If parents have joint parental responsibility it continues after the divorce. Except in cases where the child is at risk, the question of parental responsibility will not be examined or decided on by the court unless one of the parents applies for sole parental responsibility. Such an application must be granted if cancellation of joint parental responsibility and transfer to the applicant is likely to be in the child’s best interest. German law generally assumes that it is in child’s best interest to have contact with both parents, and therefore grants the child a right to contact with both parents and provides that both parents have a right and a duty of contact.
bb) maintenance claims
Parents have a duty to maintain their children (Section 1601 of the Civil Code). Children are entitled to be maintained if they are incapable of maintaining themselves (Section 1602). The parents’ duty of maintenance is subject to their ability to pay (Section 1603). However, parents’ ability to pay in respect of their children is understood broadly, i.e. it is the achievable income, not merely the available income that matters (Section 1603(2)). Fundamentally, parents must pay maintenance for their children in proportion to their earning power and financial circumstances. However, a parent looking after a child fulfils their maintenance obligation by caring for and looking after the child (Section 1606(3)).
Maintenance of the child covers all the child’s living requirements, including the cost of an appropriate education (Section 1610).
The spouses must each provide for themselves after the divorce (Sections 1569 and 1577 of the Civil Code). They are accordingly required to engage in appropriate gainful employment. However, they must undergo education, further training or retraining where this is necessary in order to obtain appropriate gainful employment and it is likely that that education will be successfully concluded (Section 1574(3) of the Code).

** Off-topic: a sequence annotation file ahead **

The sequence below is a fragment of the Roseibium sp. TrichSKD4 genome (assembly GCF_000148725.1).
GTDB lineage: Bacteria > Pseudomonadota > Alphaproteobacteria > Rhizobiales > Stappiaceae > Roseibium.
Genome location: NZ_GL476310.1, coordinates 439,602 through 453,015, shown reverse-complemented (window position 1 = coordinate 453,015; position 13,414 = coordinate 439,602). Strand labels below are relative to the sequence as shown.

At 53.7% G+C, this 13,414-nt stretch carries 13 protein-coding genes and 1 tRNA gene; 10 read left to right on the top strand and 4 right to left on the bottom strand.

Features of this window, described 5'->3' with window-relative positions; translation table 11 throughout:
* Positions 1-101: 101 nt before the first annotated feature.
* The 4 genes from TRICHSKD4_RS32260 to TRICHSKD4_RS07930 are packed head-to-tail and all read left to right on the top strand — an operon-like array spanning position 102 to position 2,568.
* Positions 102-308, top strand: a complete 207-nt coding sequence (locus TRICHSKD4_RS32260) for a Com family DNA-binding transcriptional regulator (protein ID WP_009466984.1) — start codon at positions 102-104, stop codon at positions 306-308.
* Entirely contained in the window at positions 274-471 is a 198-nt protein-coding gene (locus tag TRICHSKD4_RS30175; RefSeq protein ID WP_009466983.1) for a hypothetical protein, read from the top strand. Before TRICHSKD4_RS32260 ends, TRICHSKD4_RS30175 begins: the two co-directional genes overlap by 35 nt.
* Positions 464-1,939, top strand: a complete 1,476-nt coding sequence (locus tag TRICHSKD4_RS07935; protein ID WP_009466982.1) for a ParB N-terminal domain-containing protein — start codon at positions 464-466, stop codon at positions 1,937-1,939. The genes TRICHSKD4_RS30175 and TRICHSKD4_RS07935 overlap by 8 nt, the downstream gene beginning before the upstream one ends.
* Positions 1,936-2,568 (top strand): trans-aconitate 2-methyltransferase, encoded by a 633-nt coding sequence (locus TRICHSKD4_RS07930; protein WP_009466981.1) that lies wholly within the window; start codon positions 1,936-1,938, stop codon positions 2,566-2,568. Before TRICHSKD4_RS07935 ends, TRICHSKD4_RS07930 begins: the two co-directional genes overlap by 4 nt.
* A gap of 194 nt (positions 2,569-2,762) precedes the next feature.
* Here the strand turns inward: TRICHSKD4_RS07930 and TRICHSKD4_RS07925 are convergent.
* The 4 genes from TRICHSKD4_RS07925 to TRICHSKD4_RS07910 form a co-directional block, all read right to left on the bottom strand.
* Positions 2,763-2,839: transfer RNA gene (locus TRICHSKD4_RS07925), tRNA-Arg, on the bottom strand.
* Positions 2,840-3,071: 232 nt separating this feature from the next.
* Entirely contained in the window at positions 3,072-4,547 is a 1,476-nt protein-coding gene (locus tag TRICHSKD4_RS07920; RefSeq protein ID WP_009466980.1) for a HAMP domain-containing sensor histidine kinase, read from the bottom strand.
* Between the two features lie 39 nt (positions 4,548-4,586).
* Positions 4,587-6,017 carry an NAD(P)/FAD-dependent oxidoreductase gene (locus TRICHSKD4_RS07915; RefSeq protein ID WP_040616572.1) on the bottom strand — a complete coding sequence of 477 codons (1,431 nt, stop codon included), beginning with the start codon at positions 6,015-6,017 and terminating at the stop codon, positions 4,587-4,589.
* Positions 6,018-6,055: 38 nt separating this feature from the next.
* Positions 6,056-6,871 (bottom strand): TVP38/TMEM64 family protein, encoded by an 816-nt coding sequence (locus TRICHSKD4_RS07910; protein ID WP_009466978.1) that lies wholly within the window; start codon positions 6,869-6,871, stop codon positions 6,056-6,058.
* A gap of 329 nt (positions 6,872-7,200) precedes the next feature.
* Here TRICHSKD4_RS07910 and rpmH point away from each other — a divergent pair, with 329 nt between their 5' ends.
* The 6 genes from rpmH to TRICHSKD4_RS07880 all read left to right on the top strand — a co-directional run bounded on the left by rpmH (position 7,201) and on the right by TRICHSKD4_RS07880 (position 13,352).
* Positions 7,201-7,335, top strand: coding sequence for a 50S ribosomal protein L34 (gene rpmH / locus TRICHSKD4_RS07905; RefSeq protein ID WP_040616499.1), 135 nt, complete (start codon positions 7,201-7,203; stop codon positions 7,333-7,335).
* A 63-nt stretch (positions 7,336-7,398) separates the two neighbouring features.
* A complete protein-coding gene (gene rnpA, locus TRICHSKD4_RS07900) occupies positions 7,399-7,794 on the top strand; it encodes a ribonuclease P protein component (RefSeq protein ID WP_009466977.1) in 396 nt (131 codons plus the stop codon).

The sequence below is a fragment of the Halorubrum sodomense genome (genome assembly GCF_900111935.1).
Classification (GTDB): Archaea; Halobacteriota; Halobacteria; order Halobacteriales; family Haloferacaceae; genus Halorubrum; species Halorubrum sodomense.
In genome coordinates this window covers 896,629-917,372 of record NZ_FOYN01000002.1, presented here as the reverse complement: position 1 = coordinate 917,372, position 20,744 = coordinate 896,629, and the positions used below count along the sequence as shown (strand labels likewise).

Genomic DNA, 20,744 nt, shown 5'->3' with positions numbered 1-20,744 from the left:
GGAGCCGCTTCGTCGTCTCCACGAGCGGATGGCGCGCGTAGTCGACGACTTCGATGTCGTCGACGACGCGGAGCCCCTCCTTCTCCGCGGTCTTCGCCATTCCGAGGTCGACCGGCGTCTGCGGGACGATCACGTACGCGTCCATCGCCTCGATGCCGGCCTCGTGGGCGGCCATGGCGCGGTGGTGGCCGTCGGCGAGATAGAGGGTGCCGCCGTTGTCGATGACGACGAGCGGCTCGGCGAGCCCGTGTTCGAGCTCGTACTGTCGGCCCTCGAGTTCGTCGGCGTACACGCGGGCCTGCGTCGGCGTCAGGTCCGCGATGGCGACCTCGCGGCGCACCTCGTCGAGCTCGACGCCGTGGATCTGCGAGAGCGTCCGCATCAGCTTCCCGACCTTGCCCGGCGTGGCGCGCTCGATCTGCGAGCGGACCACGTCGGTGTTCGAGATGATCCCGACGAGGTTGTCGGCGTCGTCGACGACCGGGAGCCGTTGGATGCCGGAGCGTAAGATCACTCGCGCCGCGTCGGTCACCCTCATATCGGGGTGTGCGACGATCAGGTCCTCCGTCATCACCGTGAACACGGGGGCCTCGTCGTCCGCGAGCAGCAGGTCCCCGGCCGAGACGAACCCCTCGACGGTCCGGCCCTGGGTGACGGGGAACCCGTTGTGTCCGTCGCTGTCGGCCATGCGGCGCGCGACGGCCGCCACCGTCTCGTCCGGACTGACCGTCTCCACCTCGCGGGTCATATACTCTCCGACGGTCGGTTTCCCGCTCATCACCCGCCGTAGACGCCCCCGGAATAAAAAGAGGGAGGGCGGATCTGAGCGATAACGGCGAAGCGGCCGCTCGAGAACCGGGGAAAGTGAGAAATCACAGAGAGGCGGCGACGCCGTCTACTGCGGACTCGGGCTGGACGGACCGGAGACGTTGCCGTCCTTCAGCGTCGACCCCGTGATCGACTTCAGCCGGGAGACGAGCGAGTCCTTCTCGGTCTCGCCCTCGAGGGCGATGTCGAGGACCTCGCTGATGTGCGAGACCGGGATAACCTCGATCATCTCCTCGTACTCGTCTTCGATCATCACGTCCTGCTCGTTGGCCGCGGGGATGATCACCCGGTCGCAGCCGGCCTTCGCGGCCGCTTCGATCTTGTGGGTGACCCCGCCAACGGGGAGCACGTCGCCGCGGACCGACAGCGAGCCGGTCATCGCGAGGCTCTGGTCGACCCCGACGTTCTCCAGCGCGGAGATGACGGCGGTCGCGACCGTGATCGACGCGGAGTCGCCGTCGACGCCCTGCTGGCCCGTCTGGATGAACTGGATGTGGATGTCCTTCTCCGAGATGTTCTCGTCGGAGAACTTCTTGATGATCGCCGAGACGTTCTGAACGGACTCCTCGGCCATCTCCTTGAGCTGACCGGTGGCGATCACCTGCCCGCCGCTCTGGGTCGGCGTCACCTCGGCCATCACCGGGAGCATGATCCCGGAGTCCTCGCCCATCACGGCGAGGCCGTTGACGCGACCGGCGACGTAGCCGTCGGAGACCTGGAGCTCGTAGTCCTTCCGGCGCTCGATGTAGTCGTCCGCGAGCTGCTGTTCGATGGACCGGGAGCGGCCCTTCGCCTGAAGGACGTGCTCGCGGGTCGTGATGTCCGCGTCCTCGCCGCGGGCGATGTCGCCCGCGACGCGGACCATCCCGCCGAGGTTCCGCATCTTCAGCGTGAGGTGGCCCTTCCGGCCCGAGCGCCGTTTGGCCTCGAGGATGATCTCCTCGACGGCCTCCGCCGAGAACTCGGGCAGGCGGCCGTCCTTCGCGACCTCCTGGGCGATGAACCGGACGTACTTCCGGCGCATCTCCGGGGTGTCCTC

Divorced spouses are entitled to maintenance in the following circumstances:
The level of the maintenance is determined by the matrimonial living conditions and also covers the costs of appropriate insurance against sickness and the need for care as well as old age and reduced earning capacity (Section 1578). If the spouse who is obliged to provide maintenance is incapable, on the basis of their earnings and financial circumstances and having regard to their other obligations, of providing maintenance to the party entitled to it without endangering their own proper maintenance, they need provide maintenance only to the extent that this is reasonable, having regard to the needs and to the earning power and financial circumstances of the divorced spouses (Section 1581, first sentence).
Either spouse may live separately, if they so wish, without any particular formalities. There is no provision for any judicial determination.
The spouses must live apart. The spouses are living apart if they no longer have a joint household and one of them refuses marital cohabitation.
If the spouses are living apart or if one of them wishes to live apart, one spouse may demand that the other spouse leaves them the matrimonial home, or a part of it, for their sole use, provided this is necessary in order to prevent unreasonable hardship. Account must be taken of the ownership of the home and of rights of residence. For example, the home might be allocated to the wife if the only other possibility was a women’s refuge. If one spouse has physically abused or threatened the other, the injured or threatened party will usually be allocated the whole home for their sole use. However, the allocation of the home does not serve to prepare for or facilitate the divorce.
Use of the household goods may also be regulated for the period of the separation. Either spouse may require the other to give them the household items which belong to them. They must, however, allow the other to use them if they need them to maintain their new separate household and this is reasonable in the particular circumstances.
A marriage can be annulled (aufgehoben) only by a court judgment following an application. There is no declaration that the marriage was always void.
The requirements for annulment of the marriage under Section 1314 of the Civil Code are:
A distinction is to be made from cases in which no marriage took place, in the following circumstances:
Any increase in the value of the property will also be shared where the marriage is annulled, unless this would be grossly unreasonable in view of the circumstances when the marriage was entered into or, in the case of a bigamous marriage, in view of the interests of the third party (Section 1318(3) of the Civil Code).